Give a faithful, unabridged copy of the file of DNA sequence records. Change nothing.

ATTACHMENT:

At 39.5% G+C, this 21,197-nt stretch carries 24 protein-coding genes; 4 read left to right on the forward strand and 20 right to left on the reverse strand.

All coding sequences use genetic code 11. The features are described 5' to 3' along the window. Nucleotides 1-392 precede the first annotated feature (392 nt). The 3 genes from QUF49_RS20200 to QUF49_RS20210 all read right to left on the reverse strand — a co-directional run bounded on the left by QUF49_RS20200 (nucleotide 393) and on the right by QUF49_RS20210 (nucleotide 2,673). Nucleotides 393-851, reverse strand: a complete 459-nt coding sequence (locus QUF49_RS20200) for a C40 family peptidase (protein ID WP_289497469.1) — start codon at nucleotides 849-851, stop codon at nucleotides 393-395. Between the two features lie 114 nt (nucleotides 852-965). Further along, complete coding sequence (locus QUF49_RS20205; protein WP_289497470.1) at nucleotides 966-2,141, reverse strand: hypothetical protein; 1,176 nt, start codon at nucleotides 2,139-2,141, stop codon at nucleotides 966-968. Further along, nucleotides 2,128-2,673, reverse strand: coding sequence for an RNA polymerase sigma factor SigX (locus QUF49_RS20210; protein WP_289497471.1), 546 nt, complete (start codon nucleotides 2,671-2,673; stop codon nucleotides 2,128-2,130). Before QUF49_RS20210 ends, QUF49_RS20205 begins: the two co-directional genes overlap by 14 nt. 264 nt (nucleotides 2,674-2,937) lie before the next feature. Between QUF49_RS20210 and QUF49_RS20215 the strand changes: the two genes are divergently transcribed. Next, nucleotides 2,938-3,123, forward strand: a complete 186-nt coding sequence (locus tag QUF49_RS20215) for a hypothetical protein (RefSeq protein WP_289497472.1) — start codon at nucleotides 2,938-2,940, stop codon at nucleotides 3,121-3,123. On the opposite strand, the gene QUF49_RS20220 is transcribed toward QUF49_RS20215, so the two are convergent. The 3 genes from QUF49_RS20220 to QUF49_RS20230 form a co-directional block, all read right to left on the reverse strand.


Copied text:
At 39.5% G+C, this 21,197-nt stretch carries 24 protein-coding genes; 4 read left to right on the forward strand and 20 right to left on the reverse strand.

All coding sequences use genetic code 11. The features are described 5' to 3' along the window. Nucleotides 1-392 precede the first annotated feature (392 nt). The 3 genes from QUF49_RS20200 to QUF49_RS20210 all read right to left on the reverse strand — a co-directional run bounded on the left by QUF49_RS20200 (nucleotide 393) and on the right by QUF49_RS20210 (nucleotide 2,673). Nucleotides 393-851, reverse strand: a complete 459-nt coding sequence (locus QUF49_RS20200) for a C40 family peptidase (protein ID WP_289497469.1) — start codon at nucleotides 849-851, stop codon at nucleotides 393-395. Between the two features lie 114 nt (nucleotides 852-965). Further along, complete coding sequence (locus QUF49_RS20205; protein WP_289497470.1) at nucleotides 966-2,141, reverse strand: hypothetical protein; 1,176 nt, start codon at nucleotides 2,139-2,141, stop codon at nucleotides 966-968. Further along, nucleotides 2,128-2,673, reverse strand: coding sequence for an RNA polymerase sigma factor SigX (locus QUF49_RS20210; protein WP_289497471.1), 546 nt, complete (start codon nucleotides 2,671-2,673; stop codon nucleotides 2,128-2,130). Before QUF49_RS20210 ends, QUF49_RS20205 begins: the two co-directional genes overlap by 14 nt. 264 nt (nucleotides 2,674-2,937) lie before the next feature. Between QUF49_RS20210 and QUF49_RS20215 the strand changes: the two genes are divergently transcribed. Next, nucleotides 2,938-3,123, forward strand: a complete 186-nt coding sequence (locus tag QUF49_RS20215) for a hypothetical protein (RefSeq protein WP_289497472.1) — start codon at nucleotides 2,938-2,940, stop codon at nucleotides 3,121-3,123. On the opposite strand, the gene QUF49_RS20220 is transcribed toward QUF49_RS20215, so the two are convergent. The 3 genes from QUF49_RS20220 to QUF49_RS20230 form a co-directional block, all read right to left on the reverse strand.